Monday, May 13, 2013

`Like Wine Compared to Beer'

I bought and planted a peach sapling about two feet tall in January. It leafed out and flowered in February and in March the dog bit off the top and left it dangling. With duct tape and a dowel rod I performed emergency splinting, and it seemed to be recovering until the dog snapped it again. The leaves had withered so I removed the old stem surgically, but another with shiny green leaves and small buds almost ready to burst has sprouted and the little peach tree seems to be on the mend. This confirms my allegiance to cats.
I haven’t eaten a good peach in years. They seem even harder and less flavorful than most apples. Our neighbor when I was a boy was a German woman who owned two lots side by side, one for her house, the other for her vast garden, a veritable neighborhood of sub-gardens with corn, cabbage, tomatoes and beans. Standing at its center was a Y-shaped peach tree. In memory, her peaches were small but sweet and juicy enough to stain your T-shirt. Thoreau in his journal on this date, May 13, in 1858, noted a neighbor’s peach trees were in bloom: 

“[They have] the richest, highest color of any tree’s bloom, like wine compared to beer; the trees, bare of leaves, one mass of pink, some dark, some light, almost flame-like seen against green hillsides or the red ground where the woods have just been cut. How much more beautiful than the life of the peach-raiser! No such rich pink bloom falling through cracks in the dark shutters irradiates his soul. If only such a peach-bloom hue suffused the dark chambers of his soul! Large masses of bloom with the delicate tint which commonly belongs to minute plants only.”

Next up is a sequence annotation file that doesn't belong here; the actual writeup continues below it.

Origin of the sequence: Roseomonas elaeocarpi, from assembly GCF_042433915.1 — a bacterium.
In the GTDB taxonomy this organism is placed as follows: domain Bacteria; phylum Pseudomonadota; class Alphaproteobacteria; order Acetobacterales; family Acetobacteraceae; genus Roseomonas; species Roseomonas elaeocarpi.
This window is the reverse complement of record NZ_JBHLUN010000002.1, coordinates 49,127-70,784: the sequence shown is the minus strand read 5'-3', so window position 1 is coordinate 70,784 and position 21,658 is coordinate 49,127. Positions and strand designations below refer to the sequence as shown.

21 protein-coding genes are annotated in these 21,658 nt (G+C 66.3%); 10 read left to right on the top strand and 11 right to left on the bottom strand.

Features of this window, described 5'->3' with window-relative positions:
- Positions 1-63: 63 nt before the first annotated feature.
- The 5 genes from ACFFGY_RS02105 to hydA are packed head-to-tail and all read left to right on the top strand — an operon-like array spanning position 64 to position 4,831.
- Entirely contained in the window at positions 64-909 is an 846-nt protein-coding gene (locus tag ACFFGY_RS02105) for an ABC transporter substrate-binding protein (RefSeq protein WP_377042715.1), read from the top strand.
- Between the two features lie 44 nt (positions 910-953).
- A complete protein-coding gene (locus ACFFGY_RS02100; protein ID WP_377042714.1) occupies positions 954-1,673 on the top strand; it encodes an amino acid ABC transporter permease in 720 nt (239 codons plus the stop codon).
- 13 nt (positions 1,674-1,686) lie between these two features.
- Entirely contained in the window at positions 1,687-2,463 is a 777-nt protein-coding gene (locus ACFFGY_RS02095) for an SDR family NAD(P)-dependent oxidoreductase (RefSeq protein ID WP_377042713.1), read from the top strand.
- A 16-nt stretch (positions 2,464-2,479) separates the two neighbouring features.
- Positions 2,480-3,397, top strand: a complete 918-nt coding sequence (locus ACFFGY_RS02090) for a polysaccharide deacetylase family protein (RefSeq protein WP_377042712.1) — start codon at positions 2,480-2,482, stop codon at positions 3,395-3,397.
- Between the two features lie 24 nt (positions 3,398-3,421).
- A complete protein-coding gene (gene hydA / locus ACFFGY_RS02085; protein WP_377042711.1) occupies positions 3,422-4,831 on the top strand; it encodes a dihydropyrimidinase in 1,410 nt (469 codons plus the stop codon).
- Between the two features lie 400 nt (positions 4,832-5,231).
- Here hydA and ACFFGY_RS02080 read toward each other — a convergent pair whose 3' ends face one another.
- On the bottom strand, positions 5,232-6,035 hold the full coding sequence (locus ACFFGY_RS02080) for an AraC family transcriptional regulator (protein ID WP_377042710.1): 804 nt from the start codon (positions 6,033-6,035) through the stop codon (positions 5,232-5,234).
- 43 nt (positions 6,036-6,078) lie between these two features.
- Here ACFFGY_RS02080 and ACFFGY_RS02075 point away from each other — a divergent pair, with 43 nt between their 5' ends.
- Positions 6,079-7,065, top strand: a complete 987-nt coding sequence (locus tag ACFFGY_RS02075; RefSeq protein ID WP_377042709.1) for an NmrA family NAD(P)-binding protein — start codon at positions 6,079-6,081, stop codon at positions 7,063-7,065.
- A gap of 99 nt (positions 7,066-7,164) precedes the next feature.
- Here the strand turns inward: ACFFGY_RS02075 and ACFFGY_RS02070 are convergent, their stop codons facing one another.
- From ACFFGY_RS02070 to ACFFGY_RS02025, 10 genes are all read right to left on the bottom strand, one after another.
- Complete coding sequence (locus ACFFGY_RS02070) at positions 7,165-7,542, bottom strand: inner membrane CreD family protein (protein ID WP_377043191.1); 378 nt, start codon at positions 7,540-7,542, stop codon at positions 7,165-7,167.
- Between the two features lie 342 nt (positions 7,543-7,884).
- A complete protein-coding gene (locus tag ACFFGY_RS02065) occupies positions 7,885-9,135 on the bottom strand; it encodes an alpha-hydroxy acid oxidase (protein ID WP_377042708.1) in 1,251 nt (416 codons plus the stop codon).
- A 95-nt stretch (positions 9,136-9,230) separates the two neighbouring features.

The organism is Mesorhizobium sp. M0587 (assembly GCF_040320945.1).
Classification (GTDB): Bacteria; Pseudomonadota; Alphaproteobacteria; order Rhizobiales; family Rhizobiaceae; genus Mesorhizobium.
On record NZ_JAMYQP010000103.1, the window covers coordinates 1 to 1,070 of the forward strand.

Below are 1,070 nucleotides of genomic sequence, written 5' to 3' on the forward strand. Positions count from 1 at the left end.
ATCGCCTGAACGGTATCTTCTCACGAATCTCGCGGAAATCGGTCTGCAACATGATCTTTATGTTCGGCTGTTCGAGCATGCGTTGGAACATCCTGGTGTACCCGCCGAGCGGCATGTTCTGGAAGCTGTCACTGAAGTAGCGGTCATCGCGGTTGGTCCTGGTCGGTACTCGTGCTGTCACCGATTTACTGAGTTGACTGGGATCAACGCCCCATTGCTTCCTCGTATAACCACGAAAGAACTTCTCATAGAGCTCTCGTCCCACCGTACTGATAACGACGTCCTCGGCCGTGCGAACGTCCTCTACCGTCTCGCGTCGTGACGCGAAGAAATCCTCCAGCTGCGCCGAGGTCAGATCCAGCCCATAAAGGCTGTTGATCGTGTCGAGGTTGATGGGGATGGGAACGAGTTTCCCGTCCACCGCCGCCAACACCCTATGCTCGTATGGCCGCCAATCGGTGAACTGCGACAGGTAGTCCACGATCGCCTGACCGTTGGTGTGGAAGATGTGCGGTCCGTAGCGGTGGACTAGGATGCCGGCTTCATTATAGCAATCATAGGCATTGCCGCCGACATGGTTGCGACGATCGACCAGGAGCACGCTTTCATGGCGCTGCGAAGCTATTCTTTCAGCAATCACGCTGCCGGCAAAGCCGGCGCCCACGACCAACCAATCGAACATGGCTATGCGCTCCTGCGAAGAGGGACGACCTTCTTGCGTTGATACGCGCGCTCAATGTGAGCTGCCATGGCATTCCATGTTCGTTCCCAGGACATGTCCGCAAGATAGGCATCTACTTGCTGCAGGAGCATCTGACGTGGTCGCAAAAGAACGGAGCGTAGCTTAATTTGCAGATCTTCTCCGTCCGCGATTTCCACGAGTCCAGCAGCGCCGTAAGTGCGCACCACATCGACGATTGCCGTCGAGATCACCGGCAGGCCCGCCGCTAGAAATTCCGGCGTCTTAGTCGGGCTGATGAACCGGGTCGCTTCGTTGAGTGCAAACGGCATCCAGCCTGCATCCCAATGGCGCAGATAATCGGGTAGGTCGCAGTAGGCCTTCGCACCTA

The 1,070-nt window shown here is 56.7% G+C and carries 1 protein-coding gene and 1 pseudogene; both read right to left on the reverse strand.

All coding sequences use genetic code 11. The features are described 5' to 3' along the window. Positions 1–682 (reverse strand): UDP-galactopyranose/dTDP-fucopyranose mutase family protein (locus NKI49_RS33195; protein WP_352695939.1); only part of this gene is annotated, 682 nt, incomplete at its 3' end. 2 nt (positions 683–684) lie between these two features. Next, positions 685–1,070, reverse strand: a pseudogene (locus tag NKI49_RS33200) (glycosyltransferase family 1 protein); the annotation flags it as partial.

Only Thoreau would liken a peach blossom to a neighbor’s soul, to the detriment of the latter. One year earlier, on May 19, 1857, he smelled the formic acid given off by ants and concluded “it is not at all sickening, but tonic, and reminds me of a bitter flavor like that of peach-meats.”


Amateur Reader (Tom) said...

I wish I could send you a Calhoun County (Illinois) peach. They were one of the great pleasures of life in St. Louis. But they do not travel.

Chuck Kelly said...

I came across a Black Walnut tree in Richmond, TX last fall. It had dropped a bushel of nuts on the ground. I picked up 9 of them and put 8 in my refrigerator.

I cracked one open with a lot of effort. Not much meat. Hardly seemed worth the effort, but I want to germinate the other nuts because Walnuts must have been plentiful in Fort Bend County 200 years ago. 'Walnut' appears in many old place names.

I planted the nuts in early April. Three have germinated so far. Here is a picture of the first one: These two are not far behind:

I'm excited because I've never grown a tree 'from seed' before.